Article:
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My father tells me to turn up Spencer Lane, the first time I’ve taken this road in thirty years. “Why?” I think of asking, but he’s sitting up so straight I know I don’t have long to wait. “Look,” he says, after we make two right turns. The street is blocked by sawhorses with blinking lights. “Subsidence,” he says, ...
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Aunt Margaret and my mother and my Uncle Karl are long dead, but my father, at eighty-eight, continues to remind me about the evils of “the drink.” “I’ve never taken a sip,” he manages to work into our talks, even after fifty years of repetition, following that declaration with a look that says, “And you should stop”—each of those verbal and visual prompts accompanied by a ...
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Last night I woke, saw nothing, and knew it was my Bill Nelson dream, the one where he makes change in the perpetual dark, handling each coin in his black purse until he’s satisfied which ones accurately pay for his rolls. As soon as I’m awake, the dream, as it should, turns to memory—the times when I imagined Bill Nelson, the blind customer I delivered baked goods to, would cheat ...
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When I read about Aretaeus and his medical colleagues, the dark settles like an unshakable superstition. I nod assent to this ancient observation of evening’s threat. More than twenty years into full-blown asthma, I’ve suffered four or five attacks per year in daylight, one per week in the dark. Circadian rhythms are the cycles our bodies go through over a twenty-four-hour period. We’re tuned to a daily clock; we’re cycled for strength and memory, ...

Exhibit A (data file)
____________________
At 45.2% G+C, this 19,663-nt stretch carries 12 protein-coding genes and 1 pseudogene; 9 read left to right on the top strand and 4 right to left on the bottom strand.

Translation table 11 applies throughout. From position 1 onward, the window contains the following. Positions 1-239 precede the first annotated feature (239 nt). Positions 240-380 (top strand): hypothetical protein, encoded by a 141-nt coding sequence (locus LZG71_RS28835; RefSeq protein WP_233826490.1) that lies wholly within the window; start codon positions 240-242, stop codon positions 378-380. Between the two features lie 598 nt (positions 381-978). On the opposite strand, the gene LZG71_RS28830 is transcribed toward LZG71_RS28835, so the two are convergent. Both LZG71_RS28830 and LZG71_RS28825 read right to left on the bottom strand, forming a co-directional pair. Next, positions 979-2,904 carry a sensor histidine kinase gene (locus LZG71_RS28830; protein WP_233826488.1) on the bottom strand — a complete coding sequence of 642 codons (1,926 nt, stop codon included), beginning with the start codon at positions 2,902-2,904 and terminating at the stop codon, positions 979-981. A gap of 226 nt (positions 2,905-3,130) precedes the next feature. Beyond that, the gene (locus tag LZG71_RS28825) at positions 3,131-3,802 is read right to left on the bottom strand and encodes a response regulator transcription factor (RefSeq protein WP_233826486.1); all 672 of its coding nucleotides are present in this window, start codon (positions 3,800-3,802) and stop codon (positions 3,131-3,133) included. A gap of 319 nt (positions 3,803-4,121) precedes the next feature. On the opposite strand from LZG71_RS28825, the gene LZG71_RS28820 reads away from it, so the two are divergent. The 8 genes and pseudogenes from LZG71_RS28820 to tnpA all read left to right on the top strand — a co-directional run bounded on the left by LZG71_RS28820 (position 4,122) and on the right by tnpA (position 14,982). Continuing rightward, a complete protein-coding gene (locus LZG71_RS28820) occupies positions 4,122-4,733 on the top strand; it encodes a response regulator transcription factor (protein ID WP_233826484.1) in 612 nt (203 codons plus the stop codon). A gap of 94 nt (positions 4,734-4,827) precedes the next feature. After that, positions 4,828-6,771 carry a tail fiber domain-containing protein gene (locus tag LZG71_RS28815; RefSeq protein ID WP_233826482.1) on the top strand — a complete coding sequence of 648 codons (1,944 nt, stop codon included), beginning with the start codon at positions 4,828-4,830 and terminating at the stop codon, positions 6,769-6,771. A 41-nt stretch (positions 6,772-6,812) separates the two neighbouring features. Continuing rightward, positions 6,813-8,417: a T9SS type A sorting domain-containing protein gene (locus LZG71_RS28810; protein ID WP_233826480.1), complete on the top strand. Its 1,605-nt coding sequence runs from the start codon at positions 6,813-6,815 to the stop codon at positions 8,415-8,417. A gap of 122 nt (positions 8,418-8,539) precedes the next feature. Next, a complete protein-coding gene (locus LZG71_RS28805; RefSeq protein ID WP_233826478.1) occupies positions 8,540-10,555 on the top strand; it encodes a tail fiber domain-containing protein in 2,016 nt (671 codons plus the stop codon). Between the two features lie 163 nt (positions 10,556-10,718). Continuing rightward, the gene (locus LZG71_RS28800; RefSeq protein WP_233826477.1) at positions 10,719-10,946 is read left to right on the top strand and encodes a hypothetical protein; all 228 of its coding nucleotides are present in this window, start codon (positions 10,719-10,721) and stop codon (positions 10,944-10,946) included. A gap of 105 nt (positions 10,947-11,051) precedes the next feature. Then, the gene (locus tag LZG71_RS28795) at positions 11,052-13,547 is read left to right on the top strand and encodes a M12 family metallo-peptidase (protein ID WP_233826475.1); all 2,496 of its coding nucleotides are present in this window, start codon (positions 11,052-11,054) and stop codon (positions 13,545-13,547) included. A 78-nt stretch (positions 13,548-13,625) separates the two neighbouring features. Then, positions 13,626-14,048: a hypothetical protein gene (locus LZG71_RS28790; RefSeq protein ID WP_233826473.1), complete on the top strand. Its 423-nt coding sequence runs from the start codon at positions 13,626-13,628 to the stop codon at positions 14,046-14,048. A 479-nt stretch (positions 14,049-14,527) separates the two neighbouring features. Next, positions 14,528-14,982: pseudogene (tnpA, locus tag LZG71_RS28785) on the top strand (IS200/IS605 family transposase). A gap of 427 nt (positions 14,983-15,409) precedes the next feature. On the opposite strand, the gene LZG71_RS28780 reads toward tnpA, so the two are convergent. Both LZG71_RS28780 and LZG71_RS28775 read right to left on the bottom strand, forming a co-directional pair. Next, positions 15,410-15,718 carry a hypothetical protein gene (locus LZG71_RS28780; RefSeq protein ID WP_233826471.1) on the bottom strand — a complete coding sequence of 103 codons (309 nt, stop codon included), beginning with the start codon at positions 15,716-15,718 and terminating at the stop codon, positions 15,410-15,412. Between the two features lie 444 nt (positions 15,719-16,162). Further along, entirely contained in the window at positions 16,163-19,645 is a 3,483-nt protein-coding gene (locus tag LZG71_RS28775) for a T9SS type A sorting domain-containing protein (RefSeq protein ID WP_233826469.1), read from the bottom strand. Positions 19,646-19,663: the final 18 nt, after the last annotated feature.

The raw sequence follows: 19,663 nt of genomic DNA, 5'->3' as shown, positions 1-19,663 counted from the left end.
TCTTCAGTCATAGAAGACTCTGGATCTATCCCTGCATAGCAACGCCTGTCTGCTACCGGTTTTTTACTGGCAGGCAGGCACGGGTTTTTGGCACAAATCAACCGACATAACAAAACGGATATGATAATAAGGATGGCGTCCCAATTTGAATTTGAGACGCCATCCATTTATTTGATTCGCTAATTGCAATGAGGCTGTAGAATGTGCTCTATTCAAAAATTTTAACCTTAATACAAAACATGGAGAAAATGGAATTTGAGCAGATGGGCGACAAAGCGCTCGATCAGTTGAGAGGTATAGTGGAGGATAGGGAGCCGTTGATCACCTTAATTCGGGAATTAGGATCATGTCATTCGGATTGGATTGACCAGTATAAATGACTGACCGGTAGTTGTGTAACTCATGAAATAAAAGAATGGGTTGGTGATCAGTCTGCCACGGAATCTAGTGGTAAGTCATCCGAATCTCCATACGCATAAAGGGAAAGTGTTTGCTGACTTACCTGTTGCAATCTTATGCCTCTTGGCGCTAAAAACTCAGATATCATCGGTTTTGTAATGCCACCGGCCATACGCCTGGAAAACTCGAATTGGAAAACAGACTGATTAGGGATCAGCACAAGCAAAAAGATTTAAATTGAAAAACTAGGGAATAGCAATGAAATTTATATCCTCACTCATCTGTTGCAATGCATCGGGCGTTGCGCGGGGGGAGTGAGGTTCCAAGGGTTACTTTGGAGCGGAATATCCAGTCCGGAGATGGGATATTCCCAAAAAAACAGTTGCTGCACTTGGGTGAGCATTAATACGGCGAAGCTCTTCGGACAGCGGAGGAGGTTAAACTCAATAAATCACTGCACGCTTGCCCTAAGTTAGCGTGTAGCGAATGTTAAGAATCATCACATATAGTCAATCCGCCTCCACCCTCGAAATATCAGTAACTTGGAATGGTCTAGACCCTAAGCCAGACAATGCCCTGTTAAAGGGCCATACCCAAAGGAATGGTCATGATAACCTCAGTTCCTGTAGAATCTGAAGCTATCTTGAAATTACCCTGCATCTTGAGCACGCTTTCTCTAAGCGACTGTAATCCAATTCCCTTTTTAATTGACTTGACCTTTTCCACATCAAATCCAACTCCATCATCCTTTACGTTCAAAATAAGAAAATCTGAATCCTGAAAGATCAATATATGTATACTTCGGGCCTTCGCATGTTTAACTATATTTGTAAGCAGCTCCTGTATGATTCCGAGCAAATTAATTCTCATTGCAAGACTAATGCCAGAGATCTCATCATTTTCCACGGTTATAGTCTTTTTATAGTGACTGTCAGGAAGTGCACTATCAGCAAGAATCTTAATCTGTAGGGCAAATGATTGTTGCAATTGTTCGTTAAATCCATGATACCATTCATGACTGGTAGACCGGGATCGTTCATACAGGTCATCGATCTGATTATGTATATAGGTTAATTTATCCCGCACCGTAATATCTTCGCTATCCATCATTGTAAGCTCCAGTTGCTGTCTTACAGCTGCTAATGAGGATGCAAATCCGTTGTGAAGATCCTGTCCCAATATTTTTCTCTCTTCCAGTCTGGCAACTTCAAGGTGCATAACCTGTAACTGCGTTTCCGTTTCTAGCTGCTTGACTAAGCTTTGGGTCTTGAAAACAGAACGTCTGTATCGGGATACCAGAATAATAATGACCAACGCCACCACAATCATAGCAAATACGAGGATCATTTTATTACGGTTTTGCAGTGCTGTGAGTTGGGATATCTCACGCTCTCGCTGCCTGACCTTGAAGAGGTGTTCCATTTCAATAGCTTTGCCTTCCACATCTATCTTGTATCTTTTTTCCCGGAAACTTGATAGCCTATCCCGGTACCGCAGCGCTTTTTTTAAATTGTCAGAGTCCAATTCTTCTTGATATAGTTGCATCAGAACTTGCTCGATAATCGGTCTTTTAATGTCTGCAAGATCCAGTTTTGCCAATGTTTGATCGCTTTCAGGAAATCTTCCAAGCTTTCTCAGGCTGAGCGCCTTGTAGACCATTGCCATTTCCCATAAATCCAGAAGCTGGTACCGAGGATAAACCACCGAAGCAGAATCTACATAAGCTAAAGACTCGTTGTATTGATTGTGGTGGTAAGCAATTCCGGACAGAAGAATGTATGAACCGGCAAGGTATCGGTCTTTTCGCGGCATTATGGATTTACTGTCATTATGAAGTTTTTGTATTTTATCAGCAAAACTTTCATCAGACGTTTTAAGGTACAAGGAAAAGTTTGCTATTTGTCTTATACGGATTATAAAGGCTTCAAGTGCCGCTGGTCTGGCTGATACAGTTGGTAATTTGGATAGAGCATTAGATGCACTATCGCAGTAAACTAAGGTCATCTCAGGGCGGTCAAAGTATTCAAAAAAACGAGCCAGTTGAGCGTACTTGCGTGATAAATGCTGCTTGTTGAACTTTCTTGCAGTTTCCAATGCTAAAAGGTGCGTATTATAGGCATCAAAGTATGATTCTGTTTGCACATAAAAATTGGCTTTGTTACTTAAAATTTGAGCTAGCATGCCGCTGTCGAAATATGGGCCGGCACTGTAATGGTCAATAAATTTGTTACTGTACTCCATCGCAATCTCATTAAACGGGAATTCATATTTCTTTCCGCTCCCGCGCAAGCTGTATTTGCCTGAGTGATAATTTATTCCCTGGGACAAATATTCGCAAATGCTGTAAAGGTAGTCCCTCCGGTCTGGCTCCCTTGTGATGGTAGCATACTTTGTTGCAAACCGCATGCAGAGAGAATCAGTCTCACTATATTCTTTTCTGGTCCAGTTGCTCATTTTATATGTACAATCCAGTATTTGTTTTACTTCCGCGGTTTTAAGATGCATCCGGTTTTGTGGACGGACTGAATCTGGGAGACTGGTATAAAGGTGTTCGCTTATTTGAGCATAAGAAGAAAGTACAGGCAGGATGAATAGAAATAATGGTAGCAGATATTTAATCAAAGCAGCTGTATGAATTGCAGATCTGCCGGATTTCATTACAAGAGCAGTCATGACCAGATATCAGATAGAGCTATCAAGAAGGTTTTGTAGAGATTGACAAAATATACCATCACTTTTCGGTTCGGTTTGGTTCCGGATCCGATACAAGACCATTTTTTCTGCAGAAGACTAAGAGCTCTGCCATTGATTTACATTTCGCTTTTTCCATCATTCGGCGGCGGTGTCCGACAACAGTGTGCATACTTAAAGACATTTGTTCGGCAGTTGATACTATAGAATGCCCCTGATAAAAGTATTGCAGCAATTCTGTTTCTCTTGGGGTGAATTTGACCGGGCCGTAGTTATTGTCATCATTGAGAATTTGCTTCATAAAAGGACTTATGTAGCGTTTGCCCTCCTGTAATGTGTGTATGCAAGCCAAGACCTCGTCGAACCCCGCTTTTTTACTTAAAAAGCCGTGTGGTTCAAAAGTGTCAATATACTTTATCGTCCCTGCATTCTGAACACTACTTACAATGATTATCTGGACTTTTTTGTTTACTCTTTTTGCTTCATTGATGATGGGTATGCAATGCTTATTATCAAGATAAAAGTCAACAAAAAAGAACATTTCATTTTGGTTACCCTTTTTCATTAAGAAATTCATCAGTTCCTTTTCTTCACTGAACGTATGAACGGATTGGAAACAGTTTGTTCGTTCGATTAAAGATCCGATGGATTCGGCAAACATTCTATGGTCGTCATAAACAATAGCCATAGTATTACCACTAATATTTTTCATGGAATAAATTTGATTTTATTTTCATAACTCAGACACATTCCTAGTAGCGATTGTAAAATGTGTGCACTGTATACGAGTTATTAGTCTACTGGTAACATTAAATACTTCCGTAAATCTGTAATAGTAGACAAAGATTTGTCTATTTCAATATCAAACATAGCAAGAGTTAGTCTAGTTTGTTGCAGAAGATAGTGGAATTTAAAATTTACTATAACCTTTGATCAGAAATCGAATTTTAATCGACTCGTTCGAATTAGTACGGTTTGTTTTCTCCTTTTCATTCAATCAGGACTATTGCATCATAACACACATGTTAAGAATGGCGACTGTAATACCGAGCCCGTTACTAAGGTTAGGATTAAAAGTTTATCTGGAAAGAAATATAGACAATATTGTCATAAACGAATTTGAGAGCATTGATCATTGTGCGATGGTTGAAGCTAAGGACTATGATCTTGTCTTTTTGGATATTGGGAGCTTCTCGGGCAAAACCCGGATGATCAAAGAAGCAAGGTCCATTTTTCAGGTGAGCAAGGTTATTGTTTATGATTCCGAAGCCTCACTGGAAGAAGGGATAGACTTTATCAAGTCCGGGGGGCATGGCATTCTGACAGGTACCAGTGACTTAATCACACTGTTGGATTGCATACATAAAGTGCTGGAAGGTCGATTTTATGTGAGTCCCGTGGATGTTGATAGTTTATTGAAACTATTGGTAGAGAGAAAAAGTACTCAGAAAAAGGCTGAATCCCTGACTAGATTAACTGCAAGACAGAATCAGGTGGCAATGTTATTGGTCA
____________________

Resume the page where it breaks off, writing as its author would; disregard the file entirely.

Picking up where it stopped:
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In every one of my childhood comic books, the drop-from-heights victims always did more than merely fall. They needed to have an expression of absolute terror as their arms spread wide in panic, and they were always looking up at whoever was still standing at the edge of a cliff or the roof of a skyscraper or ...
My Father Told Me
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For three weeks, each time I’ve called my father, no one has answered. I’ve allowed the phone to ring twenty times. I’ve counted because I want to be certain I can tell him how far I’ve gone to account for his near-deafness, his arthritis. How long I’ve waited in case he was outside trying to fumble his house ...
The Piecework of Writing
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One evening, when I was eleven years old, my mother wrote down everything I said, smiling as my sentences, spoken faster and faster, sped into a stutter of stupid phrases I machine-gunned out to keep her from recording every word. Minutes later, those fast-talk fragments made me ...
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By myself, late in the summer, I walk to the cemetery nearest my house, and for a moment, because I’ve traveled two miles into the country and I approach on foot, I look over my shoulder like an amateur vandal come to spray-paint the monuments. The single-lane cemetery road winds up a small rise toward ...
Looking Again: An Epilogue
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When my uncle, a son of The Prince, discovered I was writing about my grandfather, he sent me a long, handwritten letter that detailed “the good” in his father. “Unfortunately,” he wrote, “your contact with Gottlob was in the later years of his life.” He listed the jobs The Prince had held, including foreman at the Steel Spring Company (“a position of responsibility”), saying nothing, like my other uncle, ...
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Page Count: 264
Publication Year: 2010